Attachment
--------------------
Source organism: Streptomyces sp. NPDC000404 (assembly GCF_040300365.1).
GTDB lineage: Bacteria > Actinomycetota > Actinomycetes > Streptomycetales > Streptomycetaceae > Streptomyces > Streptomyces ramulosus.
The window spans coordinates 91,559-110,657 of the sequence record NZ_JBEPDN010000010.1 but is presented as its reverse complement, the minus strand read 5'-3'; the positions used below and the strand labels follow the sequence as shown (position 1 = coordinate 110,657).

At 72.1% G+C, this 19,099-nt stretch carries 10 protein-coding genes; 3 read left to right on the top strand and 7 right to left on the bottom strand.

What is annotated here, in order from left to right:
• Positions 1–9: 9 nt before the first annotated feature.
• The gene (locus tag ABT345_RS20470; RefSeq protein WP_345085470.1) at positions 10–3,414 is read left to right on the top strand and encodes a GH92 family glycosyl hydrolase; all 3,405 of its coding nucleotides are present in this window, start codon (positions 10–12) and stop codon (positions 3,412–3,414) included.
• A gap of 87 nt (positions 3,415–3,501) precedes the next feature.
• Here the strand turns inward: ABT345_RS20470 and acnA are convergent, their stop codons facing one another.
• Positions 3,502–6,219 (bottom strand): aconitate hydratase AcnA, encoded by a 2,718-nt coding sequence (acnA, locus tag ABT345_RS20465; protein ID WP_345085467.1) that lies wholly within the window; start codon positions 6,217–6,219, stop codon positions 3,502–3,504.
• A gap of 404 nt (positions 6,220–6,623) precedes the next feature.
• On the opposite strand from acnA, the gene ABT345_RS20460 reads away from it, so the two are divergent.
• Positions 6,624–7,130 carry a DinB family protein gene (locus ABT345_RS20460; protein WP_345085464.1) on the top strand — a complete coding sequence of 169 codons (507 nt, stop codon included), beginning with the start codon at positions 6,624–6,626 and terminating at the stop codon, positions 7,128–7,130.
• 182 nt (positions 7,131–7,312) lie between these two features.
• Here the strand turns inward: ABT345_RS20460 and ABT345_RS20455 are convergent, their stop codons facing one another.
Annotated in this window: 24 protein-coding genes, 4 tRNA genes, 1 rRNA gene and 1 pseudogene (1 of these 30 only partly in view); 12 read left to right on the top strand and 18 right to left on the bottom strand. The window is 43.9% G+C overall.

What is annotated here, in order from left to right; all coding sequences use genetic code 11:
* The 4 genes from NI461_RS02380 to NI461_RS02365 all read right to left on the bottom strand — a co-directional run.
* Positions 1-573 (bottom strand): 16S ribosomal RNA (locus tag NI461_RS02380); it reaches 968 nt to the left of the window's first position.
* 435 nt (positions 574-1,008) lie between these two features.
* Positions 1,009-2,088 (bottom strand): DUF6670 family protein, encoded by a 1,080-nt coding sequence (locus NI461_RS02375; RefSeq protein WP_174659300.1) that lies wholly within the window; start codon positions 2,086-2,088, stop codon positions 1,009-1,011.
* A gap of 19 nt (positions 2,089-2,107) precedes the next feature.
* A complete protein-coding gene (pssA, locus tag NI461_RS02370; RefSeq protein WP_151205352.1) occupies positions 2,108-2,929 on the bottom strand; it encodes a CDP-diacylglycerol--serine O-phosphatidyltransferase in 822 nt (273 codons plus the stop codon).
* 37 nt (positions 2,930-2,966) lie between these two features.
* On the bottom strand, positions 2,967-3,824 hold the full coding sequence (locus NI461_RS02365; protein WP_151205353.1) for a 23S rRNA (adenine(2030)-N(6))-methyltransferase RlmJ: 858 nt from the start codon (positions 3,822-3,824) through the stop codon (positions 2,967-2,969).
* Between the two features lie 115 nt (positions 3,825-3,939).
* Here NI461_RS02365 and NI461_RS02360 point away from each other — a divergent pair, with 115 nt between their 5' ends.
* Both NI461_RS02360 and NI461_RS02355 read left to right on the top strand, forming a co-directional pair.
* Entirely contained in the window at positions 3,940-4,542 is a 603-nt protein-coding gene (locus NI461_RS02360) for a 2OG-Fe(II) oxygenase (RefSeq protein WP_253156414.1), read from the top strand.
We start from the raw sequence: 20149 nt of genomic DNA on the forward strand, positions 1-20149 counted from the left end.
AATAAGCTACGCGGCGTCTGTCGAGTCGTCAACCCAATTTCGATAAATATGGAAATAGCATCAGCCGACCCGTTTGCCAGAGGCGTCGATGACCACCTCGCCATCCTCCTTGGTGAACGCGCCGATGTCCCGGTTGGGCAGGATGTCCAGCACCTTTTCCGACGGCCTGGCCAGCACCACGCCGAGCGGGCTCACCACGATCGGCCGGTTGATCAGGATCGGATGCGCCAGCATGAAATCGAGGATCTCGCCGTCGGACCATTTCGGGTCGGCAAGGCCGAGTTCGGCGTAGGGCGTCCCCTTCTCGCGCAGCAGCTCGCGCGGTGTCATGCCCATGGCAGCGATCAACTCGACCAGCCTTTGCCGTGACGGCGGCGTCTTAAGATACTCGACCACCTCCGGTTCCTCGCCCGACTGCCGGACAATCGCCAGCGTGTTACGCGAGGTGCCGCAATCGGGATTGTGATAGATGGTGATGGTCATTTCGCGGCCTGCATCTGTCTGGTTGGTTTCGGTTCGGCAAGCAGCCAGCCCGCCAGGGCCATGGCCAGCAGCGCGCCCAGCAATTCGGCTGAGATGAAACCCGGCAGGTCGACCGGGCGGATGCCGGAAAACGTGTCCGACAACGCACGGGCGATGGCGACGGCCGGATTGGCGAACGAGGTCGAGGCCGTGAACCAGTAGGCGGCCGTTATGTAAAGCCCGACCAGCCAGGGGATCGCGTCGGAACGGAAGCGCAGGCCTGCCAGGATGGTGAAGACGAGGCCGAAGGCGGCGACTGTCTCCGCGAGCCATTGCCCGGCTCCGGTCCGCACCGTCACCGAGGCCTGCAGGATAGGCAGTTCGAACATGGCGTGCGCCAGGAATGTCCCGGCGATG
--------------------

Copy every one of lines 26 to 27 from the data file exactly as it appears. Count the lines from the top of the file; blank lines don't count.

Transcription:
* Between the two features lie 115 nt (positions 3,825-3,939).
* Here NI461_RS02365 and NI461_RS02360 point away from each other — a divergent pair, with 115 nt between their 5' ends.